Deaf Parent Support Network – Significant Insights for Deaf Children


Hearing loss has become one of the major birth defects in children and it has been noticed that children with untreated hearing loss are likely to experience delayed language, speech development, communication and even mathematical skills. Due to which these hard of hearing children have to face the problem of isolation, low self-esteem, learning difficulties and behavioral problems not only in their society, but in their schools as well.

Hearing loss can affect serious issues in child’s development if not treated at right time while on the other hand the early diagnosis will influence the less serious effects in the child’s growth. If your child is also suffering from hearing loss, you should waste a single moment in the treatment as early intervention can be a leading factor to help your child grow up normally. Though, being a parent of a deaf child it can be a quite challenging task for you to take proper care of your deaf child, but if you are providing him necessary help and support, your child will be able to attend mainstream schools, communicate with their teachers and classmates, make new friends, live his life with full zeal and feel confident in the outer world. Being, a parent of a hard of hearing child, it is your responsibility to take proper decisions of your child’s life.

Of course raising a deaf child is not an easy task as for parents as they have to face a diverse range of experiences throughout their life. Sometimes they are lucky enough to accomplish successes and surprises and sometimes, they have to suffer several bitter truths, disappointments and more stress. Often, parents look for some kind of support with whom they can share their worries, frustrations, sadness and confusion. Luckily, the parents who are looking for some support for their deaf child, they can get help from number of resources and support networks which are available for these children who provide needed care and support to their hearing-impaired child. These communities provide a supportive and nurturing environment to encourage hard of hearing children to communicate and interact with the outer world.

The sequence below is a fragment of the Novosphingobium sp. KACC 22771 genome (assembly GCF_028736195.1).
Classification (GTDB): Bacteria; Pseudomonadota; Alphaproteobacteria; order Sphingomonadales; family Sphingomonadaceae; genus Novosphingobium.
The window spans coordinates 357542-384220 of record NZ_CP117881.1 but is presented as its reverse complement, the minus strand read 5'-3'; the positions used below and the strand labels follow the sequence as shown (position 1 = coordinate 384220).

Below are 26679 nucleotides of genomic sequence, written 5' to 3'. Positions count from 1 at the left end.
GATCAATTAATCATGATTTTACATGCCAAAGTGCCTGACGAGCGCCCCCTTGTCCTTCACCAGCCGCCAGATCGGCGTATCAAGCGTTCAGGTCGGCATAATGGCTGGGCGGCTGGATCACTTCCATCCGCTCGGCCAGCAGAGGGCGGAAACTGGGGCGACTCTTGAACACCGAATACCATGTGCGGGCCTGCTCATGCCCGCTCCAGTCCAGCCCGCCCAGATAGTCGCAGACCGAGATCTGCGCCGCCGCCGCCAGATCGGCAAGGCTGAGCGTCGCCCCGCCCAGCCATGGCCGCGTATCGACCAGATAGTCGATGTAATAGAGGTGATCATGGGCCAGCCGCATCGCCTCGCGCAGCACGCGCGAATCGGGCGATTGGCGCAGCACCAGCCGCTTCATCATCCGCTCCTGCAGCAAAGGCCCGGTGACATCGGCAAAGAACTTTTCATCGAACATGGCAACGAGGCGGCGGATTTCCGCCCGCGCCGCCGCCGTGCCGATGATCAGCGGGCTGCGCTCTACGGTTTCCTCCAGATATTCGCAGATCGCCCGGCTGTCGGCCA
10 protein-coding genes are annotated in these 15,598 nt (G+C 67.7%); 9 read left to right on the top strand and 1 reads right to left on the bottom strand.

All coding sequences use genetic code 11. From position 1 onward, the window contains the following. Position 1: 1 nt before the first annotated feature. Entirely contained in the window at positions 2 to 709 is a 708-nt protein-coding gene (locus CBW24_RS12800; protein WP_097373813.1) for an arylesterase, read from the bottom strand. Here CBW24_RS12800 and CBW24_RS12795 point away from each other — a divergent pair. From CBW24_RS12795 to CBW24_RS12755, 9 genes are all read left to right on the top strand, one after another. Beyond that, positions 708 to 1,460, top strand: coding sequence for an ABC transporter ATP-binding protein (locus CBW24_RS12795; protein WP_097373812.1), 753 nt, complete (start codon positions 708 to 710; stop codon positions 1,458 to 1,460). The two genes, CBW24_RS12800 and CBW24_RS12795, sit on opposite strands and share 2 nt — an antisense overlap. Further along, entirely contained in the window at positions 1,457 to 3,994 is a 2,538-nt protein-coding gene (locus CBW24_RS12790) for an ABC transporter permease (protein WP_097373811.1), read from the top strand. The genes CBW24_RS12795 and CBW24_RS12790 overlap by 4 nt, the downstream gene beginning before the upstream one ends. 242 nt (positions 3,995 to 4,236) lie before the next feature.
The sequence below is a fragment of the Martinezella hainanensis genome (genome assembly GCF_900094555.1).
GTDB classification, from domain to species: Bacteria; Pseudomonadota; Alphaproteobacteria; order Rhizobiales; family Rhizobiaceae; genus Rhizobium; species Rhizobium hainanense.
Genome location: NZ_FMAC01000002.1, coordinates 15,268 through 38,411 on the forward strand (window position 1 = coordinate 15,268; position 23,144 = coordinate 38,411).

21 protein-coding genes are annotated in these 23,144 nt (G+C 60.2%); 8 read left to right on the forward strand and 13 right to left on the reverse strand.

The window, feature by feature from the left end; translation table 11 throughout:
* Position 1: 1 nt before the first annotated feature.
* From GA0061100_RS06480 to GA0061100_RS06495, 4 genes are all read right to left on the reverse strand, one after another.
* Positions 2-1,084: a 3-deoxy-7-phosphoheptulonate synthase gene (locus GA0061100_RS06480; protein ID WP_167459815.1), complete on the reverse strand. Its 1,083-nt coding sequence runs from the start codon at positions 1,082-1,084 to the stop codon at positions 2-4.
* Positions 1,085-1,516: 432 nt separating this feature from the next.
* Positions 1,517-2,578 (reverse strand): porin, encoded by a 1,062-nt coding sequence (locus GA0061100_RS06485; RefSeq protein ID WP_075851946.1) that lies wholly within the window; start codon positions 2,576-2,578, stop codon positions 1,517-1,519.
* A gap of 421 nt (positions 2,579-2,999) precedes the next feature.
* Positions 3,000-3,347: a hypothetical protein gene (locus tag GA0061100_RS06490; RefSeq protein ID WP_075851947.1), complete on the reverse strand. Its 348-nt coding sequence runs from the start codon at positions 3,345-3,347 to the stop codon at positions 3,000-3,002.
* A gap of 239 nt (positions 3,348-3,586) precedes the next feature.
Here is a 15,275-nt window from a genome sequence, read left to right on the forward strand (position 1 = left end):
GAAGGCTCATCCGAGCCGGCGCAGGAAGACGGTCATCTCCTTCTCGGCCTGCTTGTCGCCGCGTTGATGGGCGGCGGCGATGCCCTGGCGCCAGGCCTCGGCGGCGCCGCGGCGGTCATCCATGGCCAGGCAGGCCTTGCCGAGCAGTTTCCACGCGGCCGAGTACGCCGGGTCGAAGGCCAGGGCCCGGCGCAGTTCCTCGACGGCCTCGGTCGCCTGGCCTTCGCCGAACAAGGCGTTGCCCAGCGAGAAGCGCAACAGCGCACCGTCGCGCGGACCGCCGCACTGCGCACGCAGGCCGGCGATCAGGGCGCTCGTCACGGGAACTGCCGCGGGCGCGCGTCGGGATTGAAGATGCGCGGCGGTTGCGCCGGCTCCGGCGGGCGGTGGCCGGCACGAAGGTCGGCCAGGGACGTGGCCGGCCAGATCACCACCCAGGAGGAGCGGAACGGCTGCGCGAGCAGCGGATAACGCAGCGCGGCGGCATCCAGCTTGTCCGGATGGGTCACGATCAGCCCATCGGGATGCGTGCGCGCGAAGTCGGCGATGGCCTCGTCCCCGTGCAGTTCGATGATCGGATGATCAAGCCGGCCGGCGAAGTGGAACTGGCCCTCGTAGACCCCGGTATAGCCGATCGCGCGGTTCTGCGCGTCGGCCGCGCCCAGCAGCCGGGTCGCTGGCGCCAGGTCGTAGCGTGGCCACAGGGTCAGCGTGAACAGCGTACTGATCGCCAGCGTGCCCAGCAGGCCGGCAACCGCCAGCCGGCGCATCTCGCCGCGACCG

Parents of deaf children have to make several important decisions such as in which school they should send them, whether or not teach them sign languages, which Hidden hearing aids or cochlear implants should be given to them and these types of decisions may be hard to take. However, these types of decisions can be much easier to make after speaking with other parents. Today a parent of a newly diagnosed deaf child can easily find a parent support group in their area where they can share their experiences, problems and awareness regarding hearing loss as these groups provide a great way of exchanging ideas and thoughts between parents. Parents should be able to acquire some sort of encouragement to face some of the challenges of raising their deaf child. By discussing your thoughts and sharing your experiences, you could significantly help other parents to reduce their stress levels and even change their life. It is wonderful that we can all be there for each other.

Along with taking the aid of these hearing health communities, parents should also make sure that it is important to build their child’s self-confidence, zeal towards their work and most important to learn them how to deal with complicated situations. This applies to all parents having deaf children. There are several ways through which parents can boost up their child’s self-confidence and one of the easiest ways to do this is to support his or her passion. Parents should support them in whatever they want to do as it will be the best way to make their deaf children happy and engaged. If your child loves dance, outdoor activities, horse riding, soccer, music, gymnastics or another activity, you should allow them to do as it will help them build their confidence. In this way, with proper care and support, parents of deaf children can help them in their difficult situations and obtaining their goals and achievements.

By Mark Gorman